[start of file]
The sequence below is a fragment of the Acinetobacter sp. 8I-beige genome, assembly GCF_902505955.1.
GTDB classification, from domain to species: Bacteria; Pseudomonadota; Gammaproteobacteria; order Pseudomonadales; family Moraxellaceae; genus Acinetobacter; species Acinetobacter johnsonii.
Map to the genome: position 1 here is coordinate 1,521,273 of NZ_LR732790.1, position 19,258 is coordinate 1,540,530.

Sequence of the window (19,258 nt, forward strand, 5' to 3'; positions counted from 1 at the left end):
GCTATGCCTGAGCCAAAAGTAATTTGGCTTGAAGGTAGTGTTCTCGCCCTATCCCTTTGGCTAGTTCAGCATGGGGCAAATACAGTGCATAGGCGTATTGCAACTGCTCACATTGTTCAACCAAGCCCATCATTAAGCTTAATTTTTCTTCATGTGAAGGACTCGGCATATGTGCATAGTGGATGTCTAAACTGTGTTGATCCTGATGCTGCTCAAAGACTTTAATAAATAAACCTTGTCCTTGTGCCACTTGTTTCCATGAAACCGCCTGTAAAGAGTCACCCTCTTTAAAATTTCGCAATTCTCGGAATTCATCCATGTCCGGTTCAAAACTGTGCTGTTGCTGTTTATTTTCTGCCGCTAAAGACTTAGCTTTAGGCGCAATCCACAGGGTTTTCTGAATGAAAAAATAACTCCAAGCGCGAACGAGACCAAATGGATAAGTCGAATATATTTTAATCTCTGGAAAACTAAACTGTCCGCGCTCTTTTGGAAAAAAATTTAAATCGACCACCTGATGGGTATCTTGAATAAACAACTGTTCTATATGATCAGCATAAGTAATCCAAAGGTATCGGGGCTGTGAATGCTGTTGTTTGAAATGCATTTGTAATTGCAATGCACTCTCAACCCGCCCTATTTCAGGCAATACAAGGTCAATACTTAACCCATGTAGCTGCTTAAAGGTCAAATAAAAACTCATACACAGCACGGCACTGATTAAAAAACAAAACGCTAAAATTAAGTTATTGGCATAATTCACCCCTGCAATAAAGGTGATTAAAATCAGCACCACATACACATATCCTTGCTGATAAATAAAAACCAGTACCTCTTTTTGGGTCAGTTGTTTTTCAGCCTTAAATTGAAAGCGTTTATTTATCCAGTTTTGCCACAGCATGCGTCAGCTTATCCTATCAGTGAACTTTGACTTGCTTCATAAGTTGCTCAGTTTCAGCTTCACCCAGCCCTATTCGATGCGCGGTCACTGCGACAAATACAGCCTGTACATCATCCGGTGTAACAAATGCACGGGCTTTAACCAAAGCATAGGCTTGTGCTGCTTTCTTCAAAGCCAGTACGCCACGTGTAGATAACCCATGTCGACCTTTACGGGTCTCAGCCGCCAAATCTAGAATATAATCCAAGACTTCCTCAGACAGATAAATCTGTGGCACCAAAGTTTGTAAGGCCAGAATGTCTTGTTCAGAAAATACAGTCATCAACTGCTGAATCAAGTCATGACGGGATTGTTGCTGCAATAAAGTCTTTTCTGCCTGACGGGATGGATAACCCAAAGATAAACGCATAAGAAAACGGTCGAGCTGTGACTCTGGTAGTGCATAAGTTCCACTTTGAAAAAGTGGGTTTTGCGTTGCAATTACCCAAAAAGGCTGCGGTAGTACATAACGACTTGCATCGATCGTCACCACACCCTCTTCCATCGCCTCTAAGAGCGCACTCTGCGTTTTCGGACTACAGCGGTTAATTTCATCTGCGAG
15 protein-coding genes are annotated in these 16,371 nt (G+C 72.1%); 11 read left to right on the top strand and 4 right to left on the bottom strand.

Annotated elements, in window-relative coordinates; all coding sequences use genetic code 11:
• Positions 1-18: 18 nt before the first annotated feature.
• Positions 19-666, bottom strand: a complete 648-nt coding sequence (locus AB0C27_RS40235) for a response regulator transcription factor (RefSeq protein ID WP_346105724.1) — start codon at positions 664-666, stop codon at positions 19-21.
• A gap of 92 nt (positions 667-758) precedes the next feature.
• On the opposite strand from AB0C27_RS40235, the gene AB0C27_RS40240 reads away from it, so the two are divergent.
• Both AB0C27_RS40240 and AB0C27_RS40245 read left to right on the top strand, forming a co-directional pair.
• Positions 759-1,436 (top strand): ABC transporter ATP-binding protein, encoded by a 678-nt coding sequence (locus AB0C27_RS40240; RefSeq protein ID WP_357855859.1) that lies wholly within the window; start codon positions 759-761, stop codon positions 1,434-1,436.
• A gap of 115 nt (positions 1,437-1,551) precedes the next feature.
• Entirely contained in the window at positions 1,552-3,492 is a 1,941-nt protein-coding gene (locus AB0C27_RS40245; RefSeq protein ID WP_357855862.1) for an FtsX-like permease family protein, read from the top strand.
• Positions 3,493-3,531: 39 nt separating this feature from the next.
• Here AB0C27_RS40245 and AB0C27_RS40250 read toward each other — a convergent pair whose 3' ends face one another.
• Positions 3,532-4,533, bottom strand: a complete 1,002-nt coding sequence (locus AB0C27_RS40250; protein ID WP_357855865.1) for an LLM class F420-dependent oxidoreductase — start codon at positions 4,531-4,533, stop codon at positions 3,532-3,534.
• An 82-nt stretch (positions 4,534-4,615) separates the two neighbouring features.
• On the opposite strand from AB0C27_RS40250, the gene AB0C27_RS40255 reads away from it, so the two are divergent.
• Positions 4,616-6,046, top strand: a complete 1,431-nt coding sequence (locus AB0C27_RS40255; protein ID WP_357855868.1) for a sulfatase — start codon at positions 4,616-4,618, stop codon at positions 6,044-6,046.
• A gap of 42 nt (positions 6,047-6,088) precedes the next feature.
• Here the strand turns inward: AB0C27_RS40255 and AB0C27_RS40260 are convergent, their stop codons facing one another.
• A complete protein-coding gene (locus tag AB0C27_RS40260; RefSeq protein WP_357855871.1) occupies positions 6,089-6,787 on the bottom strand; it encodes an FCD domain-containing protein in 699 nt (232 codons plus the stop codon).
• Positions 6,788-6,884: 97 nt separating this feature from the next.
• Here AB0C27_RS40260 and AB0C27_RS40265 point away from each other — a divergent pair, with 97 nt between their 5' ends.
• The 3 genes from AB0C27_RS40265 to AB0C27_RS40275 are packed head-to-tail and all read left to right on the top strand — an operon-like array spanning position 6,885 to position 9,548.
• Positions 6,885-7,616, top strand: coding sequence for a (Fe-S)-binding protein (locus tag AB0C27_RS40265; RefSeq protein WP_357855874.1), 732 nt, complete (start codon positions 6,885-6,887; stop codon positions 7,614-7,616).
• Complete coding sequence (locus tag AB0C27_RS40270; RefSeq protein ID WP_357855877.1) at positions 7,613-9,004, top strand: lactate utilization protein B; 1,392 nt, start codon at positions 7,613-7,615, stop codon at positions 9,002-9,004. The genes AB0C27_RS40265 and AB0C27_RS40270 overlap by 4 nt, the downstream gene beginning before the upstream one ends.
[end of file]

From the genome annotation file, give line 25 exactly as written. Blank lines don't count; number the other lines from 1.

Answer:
• Positions 6,788-6,884: 97 nt separating this feature from the next.